In line with previous studies (e.g., Gass et al., 1999; Kim et al., 2018; Fukuta, 2016; Wang, 2014), we focused on two aspects of lexical complexity: lexical sophistication and lexical diversity. In the present study, lexical sophistication was operationalized as the percentage of low-frequency words in learners’ oral output (Kyle, 2020), with low-frequency words defined as those belonging to the third or beyond 3,000 frequency level (K3+ level) (Uchihara & Clenton, 2018). The proportion of K3+ in the texts were analyzed using the Vocab Profile function at https://www.lextutor.ca/vp/comp. We lemmatized the participants’ oral texts using Familizer/Lemmatizer function at https://www.lextutor.ca/familizer/ before perfoming the K3+ analysis given that participants at an A2-B1 level are assumed to have mastered word inflections.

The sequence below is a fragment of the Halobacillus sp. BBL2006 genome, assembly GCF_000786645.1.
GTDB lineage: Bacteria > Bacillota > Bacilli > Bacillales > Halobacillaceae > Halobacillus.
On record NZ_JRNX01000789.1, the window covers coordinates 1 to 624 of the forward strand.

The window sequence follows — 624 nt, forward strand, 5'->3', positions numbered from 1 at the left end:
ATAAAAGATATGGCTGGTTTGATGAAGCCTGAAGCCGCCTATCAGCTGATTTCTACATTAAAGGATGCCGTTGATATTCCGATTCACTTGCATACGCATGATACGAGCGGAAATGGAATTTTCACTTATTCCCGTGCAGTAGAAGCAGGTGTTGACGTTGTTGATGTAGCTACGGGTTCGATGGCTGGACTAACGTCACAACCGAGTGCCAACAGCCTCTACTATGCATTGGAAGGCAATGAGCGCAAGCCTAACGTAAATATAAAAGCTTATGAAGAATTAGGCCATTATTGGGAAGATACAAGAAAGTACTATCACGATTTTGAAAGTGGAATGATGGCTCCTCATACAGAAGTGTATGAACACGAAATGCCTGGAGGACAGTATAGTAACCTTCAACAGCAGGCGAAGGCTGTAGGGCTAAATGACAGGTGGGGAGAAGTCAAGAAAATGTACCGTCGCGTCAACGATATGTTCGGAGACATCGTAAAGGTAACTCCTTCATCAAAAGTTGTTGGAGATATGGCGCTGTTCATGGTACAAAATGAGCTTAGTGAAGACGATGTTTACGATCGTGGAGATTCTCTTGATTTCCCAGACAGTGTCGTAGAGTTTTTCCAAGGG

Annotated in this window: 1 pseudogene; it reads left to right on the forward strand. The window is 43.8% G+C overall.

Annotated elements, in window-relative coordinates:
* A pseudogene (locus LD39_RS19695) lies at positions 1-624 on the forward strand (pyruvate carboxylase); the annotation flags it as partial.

Following Malvern and Richards (2002), we defined lexical diversity as “the variety of active vocabulary developed by a speaker” (p.87). We decided to use the HD-D index to evaluate lexical diversity because this index has rarely been used in previous studies although this index has been proven as effective as other indices (e.g., MTLD, vocD) in assessing lexical diversity in spoken discourse regardless of text length (Kyle, 2020). The HD-D index “represents the sum of probabilities that each type in a text will occur in a 42-word sample at least once” (Kyle, 2020, p.460). We used TAALED (Tool for Automatic Analysis of Lexical Diversity) (Kyle, Crossley, & Jarvis, 2020) to calculate the HD-D index with word types chosen as the lexical units. According to Kyle (2020), lower HD-D value means more diversity.